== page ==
The Fisher Theatre first opened on 28th February 1828 with a performance of ‘The Belle’s Stratagem’. The theatre was then one of thirteen designed and built across East Anglia by David Fisher, serving the circuit of Fisher’s company, ‘The Norfolk and Suffolk Company of Comedians’.
Fisher’s company, which was to a great extent made up of members of his own talented family, would visit each theatre in turn for two months, putting on a series of highly professional productions. They would then move onto the next town in the circuit, returning two years later.
If you go down the spiral staircase to the atmospheric cellar you can get a sense of how the late Georgian population of Bungay was stylishly entertained. You will find a reconstruction of the pit seating area complete with ‘audience’, and many historic items found during a ‘Bungay Time Team’ dig in 2004. Even cheaper than squeezing on to pit benches, were bench seats high up in the gallery at the Broad Street end of the building. The most spacious seats were provided for the gentry, in two tiers of private boxes. While local townsfolk queued eagerly down the side of the building, ready to squash into the pit or the gallery, the gentry would enter through the big front doors, personally welcomed by David Fisher.
Touring theatres were badly affected by the coming of the railways and in 1844 the Bungay theatre was sold. For most of the 19th Century it was the town’s Corn Hall and a venue for meetings. Later it became Bungay’s first cinema and was used for a variety of entertainments and commercial enterprises, including a steam laundry and ending the 20th Century as a textile warehouse.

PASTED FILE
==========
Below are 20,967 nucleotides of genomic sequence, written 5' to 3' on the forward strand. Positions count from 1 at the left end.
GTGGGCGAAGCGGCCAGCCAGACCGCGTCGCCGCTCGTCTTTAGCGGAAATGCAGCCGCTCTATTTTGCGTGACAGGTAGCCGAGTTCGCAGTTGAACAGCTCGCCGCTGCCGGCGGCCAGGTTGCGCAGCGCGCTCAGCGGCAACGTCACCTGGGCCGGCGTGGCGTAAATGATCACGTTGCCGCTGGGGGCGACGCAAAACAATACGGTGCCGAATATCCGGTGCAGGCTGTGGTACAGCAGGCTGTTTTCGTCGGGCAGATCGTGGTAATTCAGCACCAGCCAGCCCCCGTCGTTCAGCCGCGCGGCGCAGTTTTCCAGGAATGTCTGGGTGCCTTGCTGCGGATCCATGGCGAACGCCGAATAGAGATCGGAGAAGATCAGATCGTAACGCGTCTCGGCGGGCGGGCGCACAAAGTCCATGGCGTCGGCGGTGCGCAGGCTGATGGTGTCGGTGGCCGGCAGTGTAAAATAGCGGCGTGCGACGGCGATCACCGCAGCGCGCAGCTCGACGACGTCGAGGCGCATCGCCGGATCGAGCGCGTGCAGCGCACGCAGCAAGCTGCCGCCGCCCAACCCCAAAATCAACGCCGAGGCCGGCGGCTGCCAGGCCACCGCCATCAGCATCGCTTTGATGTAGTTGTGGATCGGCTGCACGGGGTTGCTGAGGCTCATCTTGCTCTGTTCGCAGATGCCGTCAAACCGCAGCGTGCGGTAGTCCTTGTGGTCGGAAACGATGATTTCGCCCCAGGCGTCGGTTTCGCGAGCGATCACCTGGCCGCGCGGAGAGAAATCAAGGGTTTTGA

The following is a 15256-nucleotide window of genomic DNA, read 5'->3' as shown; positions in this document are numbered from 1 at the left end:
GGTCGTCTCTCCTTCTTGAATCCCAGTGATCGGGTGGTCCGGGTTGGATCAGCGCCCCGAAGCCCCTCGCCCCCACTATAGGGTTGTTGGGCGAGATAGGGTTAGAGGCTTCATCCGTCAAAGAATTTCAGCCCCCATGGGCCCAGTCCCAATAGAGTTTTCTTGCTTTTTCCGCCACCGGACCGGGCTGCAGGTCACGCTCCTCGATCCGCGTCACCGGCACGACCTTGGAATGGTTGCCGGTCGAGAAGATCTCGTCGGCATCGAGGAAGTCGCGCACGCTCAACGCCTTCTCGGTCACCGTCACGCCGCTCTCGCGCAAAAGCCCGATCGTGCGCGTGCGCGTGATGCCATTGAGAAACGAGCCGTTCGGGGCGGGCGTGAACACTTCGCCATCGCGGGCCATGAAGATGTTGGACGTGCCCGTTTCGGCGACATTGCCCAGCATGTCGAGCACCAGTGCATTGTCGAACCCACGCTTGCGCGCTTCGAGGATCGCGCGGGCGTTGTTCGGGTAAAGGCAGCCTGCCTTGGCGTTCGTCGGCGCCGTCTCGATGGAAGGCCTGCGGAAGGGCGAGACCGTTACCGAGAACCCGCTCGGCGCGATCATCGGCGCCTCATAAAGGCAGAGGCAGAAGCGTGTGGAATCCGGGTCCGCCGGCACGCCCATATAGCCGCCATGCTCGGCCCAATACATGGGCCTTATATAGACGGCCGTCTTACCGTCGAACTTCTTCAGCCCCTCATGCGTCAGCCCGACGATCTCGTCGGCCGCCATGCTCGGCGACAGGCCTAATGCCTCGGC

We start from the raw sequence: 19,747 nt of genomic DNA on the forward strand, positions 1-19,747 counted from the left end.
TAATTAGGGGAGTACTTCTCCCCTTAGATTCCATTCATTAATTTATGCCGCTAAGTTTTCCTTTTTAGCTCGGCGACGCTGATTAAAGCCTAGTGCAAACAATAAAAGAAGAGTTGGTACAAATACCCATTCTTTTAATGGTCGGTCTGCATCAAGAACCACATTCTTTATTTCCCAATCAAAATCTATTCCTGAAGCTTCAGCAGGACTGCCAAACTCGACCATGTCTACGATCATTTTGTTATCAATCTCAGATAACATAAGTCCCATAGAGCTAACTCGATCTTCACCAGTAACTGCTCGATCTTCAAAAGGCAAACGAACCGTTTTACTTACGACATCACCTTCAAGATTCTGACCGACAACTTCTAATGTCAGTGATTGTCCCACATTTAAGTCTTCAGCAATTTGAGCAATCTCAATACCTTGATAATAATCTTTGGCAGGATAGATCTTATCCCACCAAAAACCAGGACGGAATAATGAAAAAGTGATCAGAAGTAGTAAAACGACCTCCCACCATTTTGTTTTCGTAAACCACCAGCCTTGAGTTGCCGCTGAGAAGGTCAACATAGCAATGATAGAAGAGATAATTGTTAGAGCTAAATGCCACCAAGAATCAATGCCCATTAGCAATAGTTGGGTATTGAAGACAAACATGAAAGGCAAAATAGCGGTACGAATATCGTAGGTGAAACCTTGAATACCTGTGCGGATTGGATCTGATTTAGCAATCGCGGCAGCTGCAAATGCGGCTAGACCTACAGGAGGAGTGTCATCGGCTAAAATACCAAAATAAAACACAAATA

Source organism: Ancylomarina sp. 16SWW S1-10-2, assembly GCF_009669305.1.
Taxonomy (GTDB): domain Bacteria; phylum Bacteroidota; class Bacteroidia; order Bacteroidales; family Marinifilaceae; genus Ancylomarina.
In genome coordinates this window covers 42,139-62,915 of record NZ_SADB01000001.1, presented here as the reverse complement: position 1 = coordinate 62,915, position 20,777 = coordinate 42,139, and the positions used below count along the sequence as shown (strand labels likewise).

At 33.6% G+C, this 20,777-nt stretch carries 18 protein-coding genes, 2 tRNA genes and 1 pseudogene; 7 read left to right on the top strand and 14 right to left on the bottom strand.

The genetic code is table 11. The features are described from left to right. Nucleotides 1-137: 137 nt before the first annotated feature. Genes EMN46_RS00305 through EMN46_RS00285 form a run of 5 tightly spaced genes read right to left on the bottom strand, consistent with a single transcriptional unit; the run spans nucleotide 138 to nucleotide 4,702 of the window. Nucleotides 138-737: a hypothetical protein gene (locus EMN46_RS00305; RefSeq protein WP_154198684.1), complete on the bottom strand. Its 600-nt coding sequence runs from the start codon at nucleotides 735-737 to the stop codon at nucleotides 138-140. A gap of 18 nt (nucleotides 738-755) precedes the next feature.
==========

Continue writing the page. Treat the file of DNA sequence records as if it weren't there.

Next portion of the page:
The resurrection of this ‘house of entertainment’ has been a long story in itself. Bungay Arts and Theatre Society (BATS) was formed in 1995 by five local residents convinced that the town needed an Arts Centre, and that to establish one would also help regenerate this ancient market town.
Attention was quickly focused on the old Georgian theatre building, and after much fund-raising the building was bought for the town in 2001. BATS, now a charity, began the daunting task of raising sufficient funds to transform a very dilapidated historic shell into a high-tech centre for all arts. An army of volunteers, a large board of Trustees, loyal audiences clutching blankets and hot water bottles; hard won grants; generous donations and huge helpings of stubborn determination and toil finally opened the big blue doors on 29th September 2006 as a registered not-for-profit charity receiving no on-going revenue funding. The running costs of the building, productions, staffing and maintenance are met solely from income generated by the activities in the theatre.
There are three separate areas licensed to hold Weddings and Civil Ceremonies.
It is difficult now to imagine life in the area without the vibrant Fisher Theatre. It’s at the heart of the community, providing an unusually broad programme of arts events, and has won a number of awards. The high-tech design features impress audience and performers alike, and yet the Georgian heritage is preserved and cherished.